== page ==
Next, they performed a similar exercise on fresh paper. But this time they worked with magazines covering events not related to the attacks, such as National Geographic, and were asked to illustrate what the world could or should do to move toward a better future.
Finally, the children were asked to talk about their work.
“They couldn’t fully articulate what exactly they were feeling, but you could clearly see it in the images,” says Eliza Duenow, the center’s education director. “Even if they were stumbling through sentences or stuttering, as a confused 7-year-old does, saying, ‘The plane crashed, and there was the fire, and Bush was very angry and everyone was scared,’ you could tell what was sticking in them. And then they talked to each other about that: ‘Oh, I saw Bush mad too’ or ‘I saw the plane crash.’”
She says the contrast between the two collages was startling. One of the children, an 11-year-old girl, chose gray, smoke-colored images for the first exercise. In the second exercise, she used parts of bright commercial advertising, abstractions from art magazines and wilderness shots.
“She said simply that this is her art piece, that she liked making art because it made her happy, and that she liked this picture much better,” Duenow says.
Paula Kowalczyk, development director at Street-Level Youth Media, works with older, more sophisticated youth. But on the afternoon of September 11, they nevertheless showed up at the nonprofit media arts agency, which offers kids access to technology, in search of an outlet for their emotions. They came straight from school, feeling scared, and wanted to talk. So, utilizing the center’s video cameras, they started talking and filming each other.
“It’s an ongoing struggle: ‘Should they be afraid, should they not be afraid?’” Kowalczyk says. “But I think it’s definitely helpful to talk about your feelings in situations like this. It’s hard when the adults here were also feeling afraid or in shock, so it was a process that we all went through together.”
And when Traci Stanton showed up to teach an improvisation class to teenagers the Sunday immediately following the attacks, she says she had her work cut out for her in trying to motivate the students to act. They were exhausted, she says, and felt uncomfortable moving through different roles.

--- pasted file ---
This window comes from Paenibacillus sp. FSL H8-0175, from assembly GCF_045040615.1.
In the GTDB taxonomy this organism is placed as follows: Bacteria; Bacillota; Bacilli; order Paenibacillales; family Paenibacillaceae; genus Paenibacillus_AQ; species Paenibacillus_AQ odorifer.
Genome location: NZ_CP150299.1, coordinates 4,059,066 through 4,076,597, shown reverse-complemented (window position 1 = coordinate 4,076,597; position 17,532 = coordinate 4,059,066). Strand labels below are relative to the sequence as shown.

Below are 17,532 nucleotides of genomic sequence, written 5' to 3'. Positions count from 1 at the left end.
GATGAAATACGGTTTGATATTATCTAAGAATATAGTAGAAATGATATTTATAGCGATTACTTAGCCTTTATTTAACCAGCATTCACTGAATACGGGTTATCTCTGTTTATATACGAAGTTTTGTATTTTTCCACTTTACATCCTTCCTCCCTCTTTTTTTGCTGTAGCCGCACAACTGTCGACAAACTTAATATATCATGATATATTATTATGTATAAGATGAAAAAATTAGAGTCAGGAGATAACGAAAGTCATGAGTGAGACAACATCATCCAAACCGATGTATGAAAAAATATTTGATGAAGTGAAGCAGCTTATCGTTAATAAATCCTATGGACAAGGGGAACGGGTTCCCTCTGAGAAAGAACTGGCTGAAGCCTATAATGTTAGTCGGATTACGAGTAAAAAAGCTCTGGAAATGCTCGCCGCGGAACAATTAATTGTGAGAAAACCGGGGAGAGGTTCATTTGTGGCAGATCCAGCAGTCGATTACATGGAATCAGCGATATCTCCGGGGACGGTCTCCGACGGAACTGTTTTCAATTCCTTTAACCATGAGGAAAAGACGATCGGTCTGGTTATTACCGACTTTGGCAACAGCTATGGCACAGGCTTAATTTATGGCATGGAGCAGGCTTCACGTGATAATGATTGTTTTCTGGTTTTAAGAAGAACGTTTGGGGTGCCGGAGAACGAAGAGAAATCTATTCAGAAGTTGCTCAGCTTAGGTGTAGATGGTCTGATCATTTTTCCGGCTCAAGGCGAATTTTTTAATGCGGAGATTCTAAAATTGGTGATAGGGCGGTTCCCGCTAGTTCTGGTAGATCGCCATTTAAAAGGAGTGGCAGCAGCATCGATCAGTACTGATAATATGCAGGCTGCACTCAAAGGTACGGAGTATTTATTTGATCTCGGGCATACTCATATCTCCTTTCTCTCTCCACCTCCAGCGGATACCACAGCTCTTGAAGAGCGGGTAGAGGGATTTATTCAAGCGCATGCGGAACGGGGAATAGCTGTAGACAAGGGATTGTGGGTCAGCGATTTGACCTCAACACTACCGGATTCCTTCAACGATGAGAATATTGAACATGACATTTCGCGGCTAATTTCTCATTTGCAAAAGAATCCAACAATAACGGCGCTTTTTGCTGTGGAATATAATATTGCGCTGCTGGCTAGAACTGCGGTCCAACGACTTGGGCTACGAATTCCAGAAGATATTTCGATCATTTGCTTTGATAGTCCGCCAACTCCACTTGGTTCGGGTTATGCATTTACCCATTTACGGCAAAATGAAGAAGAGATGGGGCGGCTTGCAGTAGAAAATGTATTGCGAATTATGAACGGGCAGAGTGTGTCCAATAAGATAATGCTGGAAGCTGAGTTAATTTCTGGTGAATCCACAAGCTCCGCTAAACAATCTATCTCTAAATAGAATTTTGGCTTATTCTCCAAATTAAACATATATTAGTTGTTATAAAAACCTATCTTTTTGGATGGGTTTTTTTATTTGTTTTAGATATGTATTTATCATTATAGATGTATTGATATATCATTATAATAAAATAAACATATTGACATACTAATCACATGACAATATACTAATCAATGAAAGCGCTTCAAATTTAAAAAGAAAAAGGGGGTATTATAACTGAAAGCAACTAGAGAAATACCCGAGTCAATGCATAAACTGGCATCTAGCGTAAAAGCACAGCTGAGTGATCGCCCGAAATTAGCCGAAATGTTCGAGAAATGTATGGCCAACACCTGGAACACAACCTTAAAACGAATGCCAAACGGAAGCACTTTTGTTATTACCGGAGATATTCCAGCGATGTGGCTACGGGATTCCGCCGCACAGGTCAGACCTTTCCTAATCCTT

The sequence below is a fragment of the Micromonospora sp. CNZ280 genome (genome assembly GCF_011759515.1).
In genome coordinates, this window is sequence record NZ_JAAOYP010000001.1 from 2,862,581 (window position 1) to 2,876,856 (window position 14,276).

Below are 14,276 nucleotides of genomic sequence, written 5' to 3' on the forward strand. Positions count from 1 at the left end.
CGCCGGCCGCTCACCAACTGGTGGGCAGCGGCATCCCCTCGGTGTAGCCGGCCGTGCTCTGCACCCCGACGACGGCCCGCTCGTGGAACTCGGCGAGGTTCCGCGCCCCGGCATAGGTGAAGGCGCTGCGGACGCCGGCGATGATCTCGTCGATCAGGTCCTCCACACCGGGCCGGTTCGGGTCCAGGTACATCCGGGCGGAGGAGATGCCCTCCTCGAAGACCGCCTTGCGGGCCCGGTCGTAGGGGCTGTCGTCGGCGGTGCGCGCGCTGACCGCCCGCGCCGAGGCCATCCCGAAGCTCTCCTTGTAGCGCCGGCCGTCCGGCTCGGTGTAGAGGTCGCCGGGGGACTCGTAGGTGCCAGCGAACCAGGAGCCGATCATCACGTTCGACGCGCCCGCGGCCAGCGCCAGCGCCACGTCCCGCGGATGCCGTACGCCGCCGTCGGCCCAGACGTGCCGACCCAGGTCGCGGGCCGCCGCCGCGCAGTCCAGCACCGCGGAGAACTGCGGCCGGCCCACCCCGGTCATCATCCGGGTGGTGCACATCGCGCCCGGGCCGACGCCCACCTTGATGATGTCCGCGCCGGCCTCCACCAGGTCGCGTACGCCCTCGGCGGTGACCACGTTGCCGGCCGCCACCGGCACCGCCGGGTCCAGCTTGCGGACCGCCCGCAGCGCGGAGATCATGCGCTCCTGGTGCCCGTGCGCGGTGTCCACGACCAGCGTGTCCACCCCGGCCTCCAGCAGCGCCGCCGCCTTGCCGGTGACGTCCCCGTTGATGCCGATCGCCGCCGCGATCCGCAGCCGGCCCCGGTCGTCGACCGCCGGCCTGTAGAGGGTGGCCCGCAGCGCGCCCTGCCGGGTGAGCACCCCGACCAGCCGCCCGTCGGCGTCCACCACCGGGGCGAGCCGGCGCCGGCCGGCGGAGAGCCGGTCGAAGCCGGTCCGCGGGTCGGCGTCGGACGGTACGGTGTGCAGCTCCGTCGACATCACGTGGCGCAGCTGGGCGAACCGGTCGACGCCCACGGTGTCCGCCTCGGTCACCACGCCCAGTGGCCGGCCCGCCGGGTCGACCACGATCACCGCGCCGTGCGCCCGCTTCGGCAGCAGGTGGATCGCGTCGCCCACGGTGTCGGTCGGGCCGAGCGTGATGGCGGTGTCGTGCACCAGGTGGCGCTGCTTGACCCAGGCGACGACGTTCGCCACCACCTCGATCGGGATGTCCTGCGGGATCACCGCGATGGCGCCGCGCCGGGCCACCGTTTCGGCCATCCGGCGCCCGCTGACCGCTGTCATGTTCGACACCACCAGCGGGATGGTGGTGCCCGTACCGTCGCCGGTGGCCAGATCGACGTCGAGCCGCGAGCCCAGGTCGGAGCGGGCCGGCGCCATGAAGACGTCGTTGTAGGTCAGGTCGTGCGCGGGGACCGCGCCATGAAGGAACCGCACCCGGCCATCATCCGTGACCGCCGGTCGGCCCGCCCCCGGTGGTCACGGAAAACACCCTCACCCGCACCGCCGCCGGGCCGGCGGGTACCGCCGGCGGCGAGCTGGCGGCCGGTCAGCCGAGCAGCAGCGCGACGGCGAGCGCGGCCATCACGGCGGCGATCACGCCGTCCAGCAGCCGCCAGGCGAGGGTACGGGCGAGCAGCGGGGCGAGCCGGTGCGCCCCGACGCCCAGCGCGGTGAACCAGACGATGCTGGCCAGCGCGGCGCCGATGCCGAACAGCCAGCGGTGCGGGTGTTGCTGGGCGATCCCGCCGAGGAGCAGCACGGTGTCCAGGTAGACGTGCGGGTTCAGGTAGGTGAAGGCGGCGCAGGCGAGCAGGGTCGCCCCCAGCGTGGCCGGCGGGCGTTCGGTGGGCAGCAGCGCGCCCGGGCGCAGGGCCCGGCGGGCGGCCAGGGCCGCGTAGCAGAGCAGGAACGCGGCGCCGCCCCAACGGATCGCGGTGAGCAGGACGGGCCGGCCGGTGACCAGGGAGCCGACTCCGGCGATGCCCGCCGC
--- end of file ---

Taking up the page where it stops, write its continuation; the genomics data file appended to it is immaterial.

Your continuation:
“At first, it’s almost as if you didn’t want to do it,” she says. “You’re afraid to laugh, you’re afraid to be funny. You felt like you shouldn’t be, that maybe you should still be sad. You know, is it really fair that I’m laughing when all these people just lost their lives?”
But in time, she says, the students rose to the occasion. Improv can be therapeutic, she says, because students are encouraged to be creative while following their true feelings.
“You don’t have to do what your boss says or be happy for the sake of the company,” she says. “You can be upset in a scene if you want to be upset, or you can be happy if you want to be happy. You get to pretend, but you don’t have to put that game face on.”
Back downstate, Nan Carlson is an art therapist and is education coordin-ator at the University Galleries of Illinois State University in Normal. After the attacks, she says, she wondered whether art teachers in high schools around the university were pushing their students to work out their feelings in class. She made some phone calls and asked the schools to send over whatever art had been produced.
She was overwhelmed by the response. One group of students showed up with a model of the Statue of Liberty, eight feet tall and four feet wide, which was plastered with media images related to the attacks.
Another student produced a cigar box with an orange interior and strings wrapped around it. “The student made a statement, saying basically that we need hope, that the strings represent different facets of who we are and how we come together as a community,” she says.
In October, Carlson co-curated a two-week exhibition featuring September 11-inspired art by students in the McLean County area.
The work was juxtaposed by “professional” art in the university’s galleries, which are geared toward adults. And if adult visitors to the exhibition were paying attention, she says, they stood to learn something about themselves.
“If you’re a person who chooses to say ‘kids are kids and they don’t know what they’re talking about,’ you’re not going to take it in; you’re not going to take what they have to say seriously,” she says. “But if you are an open and perceptive adult, you have the oppor-tunity to take in the perspective of a person who’s in a vulnerable position. Children are really at the mercy of what adults say and do.”
As for Buddy the dog, WeWrite, the publishing company that has been funding the project, plans to release the book, War? I’m Scared!, early this month. It looks like Buddy will spend some time around Springfield after all.
Illinois Issues, December 2001